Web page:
Lower fertility areas tend to have an even bigger excess of boys over girls than is the norm and are ageing more quickly.  This affects the regional ability to support these people.  However, bigger cities such as Beijing, Shanghai and Tianjin which have ultra-low fertility are still able to attract young workers, helping combat dependency ratios. As these cities are also rich, they have better hospitals, social services and schools to help cope with their demographic problems.

One of the most affected areas is the north-east.  The Economist reports:

The north-east is China’s rust belt, a place of depleted coal mines and decayed steel mills. It has had low fertility for decades, falling below replacement levels as long ago as 1982, much earlier than elsewhere (and before the one-child policy even began). It also implemented the policy especially strictly because it is dominated by state-owned industries which decreed that people who had a second child would lose their jobs. “Who would risk it?” asks a former steel worker. The area’s high wages used to attract migrants from elsewhere in China. But since 2000, when heavy industry ran into trouble, it has suffered a net outflow of over 2m people.

The result is a big problem for the national government. Even now, it is having to bail out some provincial pension funds. But the threat is also philosophical. The Communist Party has long sought to narrow economic differences and erase local political distinctions because it is terrified of regional challenges. It thinks the only way to keep China together is to impose strong central control. If it is right, its failure to deal with demographic problems is setting back that cause.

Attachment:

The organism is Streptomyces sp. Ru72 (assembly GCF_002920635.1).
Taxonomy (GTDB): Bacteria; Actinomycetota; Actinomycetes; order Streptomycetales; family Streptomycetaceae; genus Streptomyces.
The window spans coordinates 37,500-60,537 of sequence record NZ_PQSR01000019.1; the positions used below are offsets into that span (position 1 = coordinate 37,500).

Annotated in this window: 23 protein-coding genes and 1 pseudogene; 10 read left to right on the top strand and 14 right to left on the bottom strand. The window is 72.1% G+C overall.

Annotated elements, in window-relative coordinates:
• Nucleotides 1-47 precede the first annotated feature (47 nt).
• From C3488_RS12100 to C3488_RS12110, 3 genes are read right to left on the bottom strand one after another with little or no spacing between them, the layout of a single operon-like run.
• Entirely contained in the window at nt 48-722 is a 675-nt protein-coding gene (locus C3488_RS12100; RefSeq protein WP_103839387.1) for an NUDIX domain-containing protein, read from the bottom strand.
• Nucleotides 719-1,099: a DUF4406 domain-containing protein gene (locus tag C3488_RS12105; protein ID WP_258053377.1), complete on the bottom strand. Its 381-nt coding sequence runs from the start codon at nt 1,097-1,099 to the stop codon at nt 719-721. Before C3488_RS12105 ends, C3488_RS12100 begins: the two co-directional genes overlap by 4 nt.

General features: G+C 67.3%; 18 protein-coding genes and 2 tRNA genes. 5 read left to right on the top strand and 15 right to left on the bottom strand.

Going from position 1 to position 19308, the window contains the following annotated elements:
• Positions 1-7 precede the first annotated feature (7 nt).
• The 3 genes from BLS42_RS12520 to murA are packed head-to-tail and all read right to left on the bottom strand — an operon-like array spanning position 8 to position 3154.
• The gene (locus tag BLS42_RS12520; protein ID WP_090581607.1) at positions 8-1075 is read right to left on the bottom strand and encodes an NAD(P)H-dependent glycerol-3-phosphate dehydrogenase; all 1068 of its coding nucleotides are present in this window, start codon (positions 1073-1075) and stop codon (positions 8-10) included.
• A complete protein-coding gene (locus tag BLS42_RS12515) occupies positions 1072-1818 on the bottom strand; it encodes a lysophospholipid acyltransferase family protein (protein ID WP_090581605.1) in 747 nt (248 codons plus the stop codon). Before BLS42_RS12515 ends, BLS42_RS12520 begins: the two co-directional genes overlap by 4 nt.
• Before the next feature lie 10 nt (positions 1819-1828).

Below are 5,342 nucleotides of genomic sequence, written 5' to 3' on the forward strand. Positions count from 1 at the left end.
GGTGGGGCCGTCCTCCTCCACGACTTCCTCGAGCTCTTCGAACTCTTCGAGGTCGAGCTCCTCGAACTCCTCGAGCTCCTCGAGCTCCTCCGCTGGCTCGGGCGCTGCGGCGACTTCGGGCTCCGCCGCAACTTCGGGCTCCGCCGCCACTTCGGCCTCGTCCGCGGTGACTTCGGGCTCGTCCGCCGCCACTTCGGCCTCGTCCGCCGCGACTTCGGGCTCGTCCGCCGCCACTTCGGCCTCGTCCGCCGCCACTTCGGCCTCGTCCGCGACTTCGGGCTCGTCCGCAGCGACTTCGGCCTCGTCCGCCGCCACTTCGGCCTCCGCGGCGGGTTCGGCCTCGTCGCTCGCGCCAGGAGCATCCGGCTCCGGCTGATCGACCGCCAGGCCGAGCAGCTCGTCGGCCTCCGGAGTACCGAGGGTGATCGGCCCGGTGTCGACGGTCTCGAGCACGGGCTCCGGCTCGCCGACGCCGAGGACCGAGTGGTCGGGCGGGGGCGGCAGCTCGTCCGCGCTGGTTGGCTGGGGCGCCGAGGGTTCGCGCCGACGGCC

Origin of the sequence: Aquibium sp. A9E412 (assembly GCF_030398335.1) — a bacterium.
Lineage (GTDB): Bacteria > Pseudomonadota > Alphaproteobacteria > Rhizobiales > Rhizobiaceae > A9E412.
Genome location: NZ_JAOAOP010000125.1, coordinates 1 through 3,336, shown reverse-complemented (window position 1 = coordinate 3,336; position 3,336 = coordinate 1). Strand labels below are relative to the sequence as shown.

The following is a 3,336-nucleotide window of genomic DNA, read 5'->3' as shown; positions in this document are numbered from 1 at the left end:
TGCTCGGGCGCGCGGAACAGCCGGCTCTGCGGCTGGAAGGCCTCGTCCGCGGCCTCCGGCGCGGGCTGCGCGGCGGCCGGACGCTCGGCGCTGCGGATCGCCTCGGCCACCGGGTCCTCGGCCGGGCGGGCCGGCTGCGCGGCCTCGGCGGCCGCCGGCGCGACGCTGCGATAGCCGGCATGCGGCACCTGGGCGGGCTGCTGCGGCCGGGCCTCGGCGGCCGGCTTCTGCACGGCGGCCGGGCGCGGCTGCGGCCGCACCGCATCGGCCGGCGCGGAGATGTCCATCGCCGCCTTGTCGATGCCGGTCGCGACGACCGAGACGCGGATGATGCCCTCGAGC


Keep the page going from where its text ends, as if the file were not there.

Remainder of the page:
Over the next 15 years the aging of the Chinese population will only accelerate, increasing pressure on social security and public services. At the same time, the working-age population will shrink, damaging economic growth and reducing the tax income required to support the elderly.

So far, the move to a two-child policy hasn’t helped much.  Chinese people growing up nowadays may not know any brothers, sisters, uncles, aunts or cousins and have grown up believing that one child is best after 30 years of propaganda. For instance, freelance writer Li Yue, an only child, commented last year:

Many people have been brainwashed by one-child policy propaganda, including my mom. When I told her I was having a second child, she thought it was unacceptable. She didn't call me or talk to me for a month.

Before my first daughter came into the world, I only planned to have one baby. But when I saw my daughter, the joy, the happiness made me want to have more babies. Now, my mom loves my younger daughter very much. She has moved to our place to help look after her. And she has even started to persuade other people to have a second child.'


This mentality, enforced by the Chinese government for so many years, is now creating big problems for it.  It will be hoping more people adopt the mentality of Li Yue.

Shannon Roberts

Shannon Roberts is co-editor of MercatorNet's blog on population issues, Demography is Destiny. While she has a background as a barrister, writing has been a life-long passion and she has contributed...